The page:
Boughton family but he does not state what their bearings 

Although nothing has yet been discovered that throws any 
light upon Arnold Gookin's parentage, the surmise that he 
was the descendant of one or the other of these worthies is 
in accord with all of the circumstances with which we are 
acquainted and appears to be well within the limits of proba- 
bility. In the sixteenth century the spelling of proper names 
was so erratic that inferences drawn therefrom should be 
made with much caution. Nevertheless it is worth noting that 
in the will of Jane Durrant,* dated November 12, 1548, the 
earliest known document in which a member of the Gookin 
family is named, Arnold's son is described as "Thos, Golkyn" 
and as "Thos. Golkyne." In the will of his brother-in-law 
John Durrant, made in 1561, Thomas is called "Thomas Gol- 
kyn" and his wife "Amy Golkin." Five years later the name 
appears upon the Bekesbourne Parish Register as "Goolkyn" 
and "Goolken"; while in 1587 the Rector of Northbourne 

^ Hasted's Kent, xi, 48. 

^Hasted's Kent, vii, II, 14-15 ; Weaver's Ancient Funeral Monuments, 1631, 
p. 274. 

^Ireland's Kent, i, S9S ; Hasted, ix, 257. 
^ See infra p. 6. 


thought "Govvkin" the proper form. Upon the Parish Reg- 
ister of Ripple the name occurs eight times between 1571 and 
1582, and in each instance it is spelled **Gookyn." In Thomas 
Gookin's will made in 1595 the spelling "Gookin" appears 
for the first time so far as our present knowledge extends. 
Thomas signed the will with a cross, which may have been 
because he had not learned to write, but was, perhaps, because 
of the infirmity of old age. His grandson Thomas Gookin 
wrote the name Gokin. This is the only known variation from 
the normal spelling that has ever been made by a member 
of the family; to others, however, the name has always pre- 
sented strange difficulty from the sixteenth century down to 
the present day.^ 

As two of Arnold Gookin's grandchildren were married in 
1566, the date of his birth must have been some time in the 
reign of King Henry VII. His only child of whom there is 
record was his son Thomas, born at least as early as 1518, 
and probably several years before that. Thomas Gookin 
lived in Bekesbourne, which lies three miles from Canterbury 
in an easterly direction, the parishes of Littlebourne and Ick- 
ham adjoining it to the north and northeast. His wife, whom 
he married about 1538, though perhaps some years earlier, 
was Amy Durrant. She was the daughter of John Durrant 
of Littlebourne, who, as appears from the churchwarden's 
accounts for that parish, was one of the tenants of the Court 
Lodge at the time of the Reformation. He bore the arms: 
Sable, a cross-crosslet ermine. Dying before 1548 he left,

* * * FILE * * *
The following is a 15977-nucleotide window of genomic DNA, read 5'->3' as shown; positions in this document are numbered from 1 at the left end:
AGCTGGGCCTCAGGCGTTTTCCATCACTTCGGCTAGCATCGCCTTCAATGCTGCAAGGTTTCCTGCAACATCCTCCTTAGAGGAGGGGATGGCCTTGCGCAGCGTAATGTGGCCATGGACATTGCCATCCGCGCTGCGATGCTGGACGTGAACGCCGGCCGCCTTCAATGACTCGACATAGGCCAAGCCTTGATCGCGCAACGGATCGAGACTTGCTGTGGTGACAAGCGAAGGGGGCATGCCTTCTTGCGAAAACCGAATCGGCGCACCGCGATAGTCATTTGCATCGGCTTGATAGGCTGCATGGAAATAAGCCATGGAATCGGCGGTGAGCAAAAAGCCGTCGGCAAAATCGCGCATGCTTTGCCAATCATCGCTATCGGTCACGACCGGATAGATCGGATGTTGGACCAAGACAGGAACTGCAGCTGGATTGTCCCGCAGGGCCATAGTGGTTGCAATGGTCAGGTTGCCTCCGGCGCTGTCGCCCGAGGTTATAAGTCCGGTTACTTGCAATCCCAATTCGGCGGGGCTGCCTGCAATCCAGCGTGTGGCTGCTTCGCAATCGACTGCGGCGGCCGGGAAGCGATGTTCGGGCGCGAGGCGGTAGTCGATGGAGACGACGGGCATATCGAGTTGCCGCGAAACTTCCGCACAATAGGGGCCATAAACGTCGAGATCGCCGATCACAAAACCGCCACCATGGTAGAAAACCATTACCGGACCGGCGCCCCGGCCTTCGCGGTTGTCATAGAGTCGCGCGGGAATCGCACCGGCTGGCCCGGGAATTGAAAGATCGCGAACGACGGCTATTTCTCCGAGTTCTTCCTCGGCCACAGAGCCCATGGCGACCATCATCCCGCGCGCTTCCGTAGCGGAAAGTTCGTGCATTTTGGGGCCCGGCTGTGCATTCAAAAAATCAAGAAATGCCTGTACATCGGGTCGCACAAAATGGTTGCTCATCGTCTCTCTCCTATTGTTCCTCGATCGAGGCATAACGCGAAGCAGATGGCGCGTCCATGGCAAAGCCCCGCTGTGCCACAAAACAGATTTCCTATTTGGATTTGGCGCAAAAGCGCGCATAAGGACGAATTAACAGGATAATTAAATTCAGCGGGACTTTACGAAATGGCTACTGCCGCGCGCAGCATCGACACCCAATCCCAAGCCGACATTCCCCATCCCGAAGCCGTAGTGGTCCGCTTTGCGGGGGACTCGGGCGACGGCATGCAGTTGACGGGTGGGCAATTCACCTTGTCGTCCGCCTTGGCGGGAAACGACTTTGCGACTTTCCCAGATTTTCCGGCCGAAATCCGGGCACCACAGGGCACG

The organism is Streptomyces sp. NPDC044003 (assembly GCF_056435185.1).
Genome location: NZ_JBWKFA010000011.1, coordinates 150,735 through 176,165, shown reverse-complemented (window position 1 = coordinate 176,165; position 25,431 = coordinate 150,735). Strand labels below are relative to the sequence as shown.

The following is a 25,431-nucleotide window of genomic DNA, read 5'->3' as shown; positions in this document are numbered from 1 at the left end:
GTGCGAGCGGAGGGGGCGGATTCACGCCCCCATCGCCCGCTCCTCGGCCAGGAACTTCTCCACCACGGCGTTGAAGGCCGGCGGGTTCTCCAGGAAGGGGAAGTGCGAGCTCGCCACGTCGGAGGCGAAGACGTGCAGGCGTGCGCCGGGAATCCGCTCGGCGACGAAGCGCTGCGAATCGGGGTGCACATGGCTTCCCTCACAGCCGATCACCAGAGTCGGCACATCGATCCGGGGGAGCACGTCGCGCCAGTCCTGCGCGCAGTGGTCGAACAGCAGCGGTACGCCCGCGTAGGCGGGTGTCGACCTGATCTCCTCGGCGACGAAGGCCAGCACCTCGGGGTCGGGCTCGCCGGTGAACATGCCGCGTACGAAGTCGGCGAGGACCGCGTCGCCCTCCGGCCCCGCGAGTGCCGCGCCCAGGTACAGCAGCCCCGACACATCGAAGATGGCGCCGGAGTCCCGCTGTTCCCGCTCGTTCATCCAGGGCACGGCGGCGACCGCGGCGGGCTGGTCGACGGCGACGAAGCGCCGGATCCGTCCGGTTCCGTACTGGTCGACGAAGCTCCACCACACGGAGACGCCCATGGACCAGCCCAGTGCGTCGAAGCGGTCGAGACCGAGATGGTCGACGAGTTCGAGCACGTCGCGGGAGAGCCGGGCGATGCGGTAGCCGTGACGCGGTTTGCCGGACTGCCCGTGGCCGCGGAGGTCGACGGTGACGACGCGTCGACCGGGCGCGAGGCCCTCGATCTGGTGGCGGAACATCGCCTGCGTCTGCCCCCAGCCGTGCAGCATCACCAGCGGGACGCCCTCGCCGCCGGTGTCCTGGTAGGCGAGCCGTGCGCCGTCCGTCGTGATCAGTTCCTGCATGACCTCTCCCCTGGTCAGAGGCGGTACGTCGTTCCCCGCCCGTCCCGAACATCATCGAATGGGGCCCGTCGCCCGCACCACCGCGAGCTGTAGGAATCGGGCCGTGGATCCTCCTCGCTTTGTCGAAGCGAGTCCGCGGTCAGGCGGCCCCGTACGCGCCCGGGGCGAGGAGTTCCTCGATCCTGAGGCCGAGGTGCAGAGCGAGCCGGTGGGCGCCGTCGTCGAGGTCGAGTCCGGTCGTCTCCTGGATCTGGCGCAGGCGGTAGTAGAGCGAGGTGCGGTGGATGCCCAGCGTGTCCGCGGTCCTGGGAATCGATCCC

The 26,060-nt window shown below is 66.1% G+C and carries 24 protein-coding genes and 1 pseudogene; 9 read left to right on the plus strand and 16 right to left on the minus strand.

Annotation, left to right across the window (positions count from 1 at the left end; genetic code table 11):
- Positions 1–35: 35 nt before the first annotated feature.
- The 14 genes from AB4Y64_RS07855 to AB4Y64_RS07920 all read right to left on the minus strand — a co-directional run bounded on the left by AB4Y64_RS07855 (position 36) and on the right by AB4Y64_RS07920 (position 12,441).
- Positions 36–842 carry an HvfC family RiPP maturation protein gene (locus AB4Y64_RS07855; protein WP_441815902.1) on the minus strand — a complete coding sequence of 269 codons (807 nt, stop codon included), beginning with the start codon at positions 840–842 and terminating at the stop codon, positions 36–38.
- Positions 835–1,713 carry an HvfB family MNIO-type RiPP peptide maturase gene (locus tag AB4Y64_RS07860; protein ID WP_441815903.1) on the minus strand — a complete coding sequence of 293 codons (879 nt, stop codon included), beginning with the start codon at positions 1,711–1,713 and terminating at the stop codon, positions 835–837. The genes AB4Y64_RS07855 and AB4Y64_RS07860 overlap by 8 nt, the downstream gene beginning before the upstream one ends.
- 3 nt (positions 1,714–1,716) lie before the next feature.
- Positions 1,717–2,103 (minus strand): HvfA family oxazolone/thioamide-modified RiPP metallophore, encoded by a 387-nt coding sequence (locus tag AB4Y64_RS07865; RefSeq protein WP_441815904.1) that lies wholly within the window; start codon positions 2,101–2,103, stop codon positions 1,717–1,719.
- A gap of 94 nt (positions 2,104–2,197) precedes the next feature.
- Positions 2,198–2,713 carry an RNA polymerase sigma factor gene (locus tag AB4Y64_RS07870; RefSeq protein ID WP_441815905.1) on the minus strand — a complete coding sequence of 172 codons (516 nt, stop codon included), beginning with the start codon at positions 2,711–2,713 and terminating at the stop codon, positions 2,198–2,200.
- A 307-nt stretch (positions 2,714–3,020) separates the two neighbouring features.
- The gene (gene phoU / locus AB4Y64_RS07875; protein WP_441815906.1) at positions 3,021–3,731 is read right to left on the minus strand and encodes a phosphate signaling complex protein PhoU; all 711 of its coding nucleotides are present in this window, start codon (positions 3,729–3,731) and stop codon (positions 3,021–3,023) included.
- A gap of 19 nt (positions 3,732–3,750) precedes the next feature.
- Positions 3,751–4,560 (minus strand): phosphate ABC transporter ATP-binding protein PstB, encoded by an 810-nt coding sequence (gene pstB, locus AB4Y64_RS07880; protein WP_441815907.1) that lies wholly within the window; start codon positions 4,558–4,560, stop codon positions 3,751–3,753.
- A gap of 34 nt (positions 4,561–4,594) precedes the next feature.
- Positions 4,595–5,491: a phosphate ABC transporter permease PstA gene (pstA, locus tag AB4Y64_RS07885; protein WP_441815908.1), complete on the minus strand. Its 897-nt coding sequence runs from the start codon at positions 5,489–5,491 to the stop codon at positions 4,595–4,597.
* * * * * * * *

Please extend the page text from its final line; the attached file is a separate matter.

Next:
besides his daughter Amy, an only surviving son, John Dur- 
rant, who was the owner of the ancient seat of Howlets or 
Owlets in the extreme northeastern angle of Bekesbourne 
close to the Ickham line in a vale facing the downs and not 
far from Littlebourne. The younger John Durrant was a 
rich man. His will, which was dated January 9, 1 560/1, and 
proved in the Archdeaconry Court of Canterbury June 5, 
1563, was a voluminous affair, covering no less than twenty 

^The author has noted a long list of variant spellings. Some of the most aston- 
ishing are quite recent; and as he writes these words a letter comes to him addressed 
to Mr. Evokin. 


pages. From it and the will of his mother, and the Little- 
bourne parish records, we get the following pedigree: 

John Durrant = 
of Littlebourne, 
d. before 1 548. 
Bur, at Littlebourne, 

= Johane .... 
Will Nov, 12, 1548, 
pr, Jan, 19, 1548/9, 
"Her son Richard 
Elgar, executor." 

John Durrant = Ellys Denne, 
of "Owletts," sister of 
obit s. p., buried M ichael 
at Littlebourne, Denne. 
April 16, 1563. 

. . . .Durrant= 
second son, 
d. before 1548. 



Mildred Durrant = ' 

William Swinford. 

Elizabeth Durrant, 
unm. 1561. 

A large portion of the estate of John Durrant the younger 
was devised to his sister Amy, and as he died without issue 
she inherited the Durrant arms, which thus became a part of 
the Gookin coat. 

Amy Gookin died in February, 1 580/1, and was buried on 
the 15th of that month in the churchyard at Bekesbourne.^ 
Two years later Thomas Gookin married again, taking as his 
second wife Sybbell Blacke of Boughton-Aluph, widow. The 
license for this marriage was issued June 22, 1583.2 Fifteen 
years later Sybbell passed away. She was buried at Bekes- 
bourne August 29, 1598. Thomas, who had reached a ripe old 
age, survived her less than a year, and was buried at Bekes- 
bourne June 14, 1599. There were no children by the second 
marriage, but by Amy Durrant Thomas had John Gookin,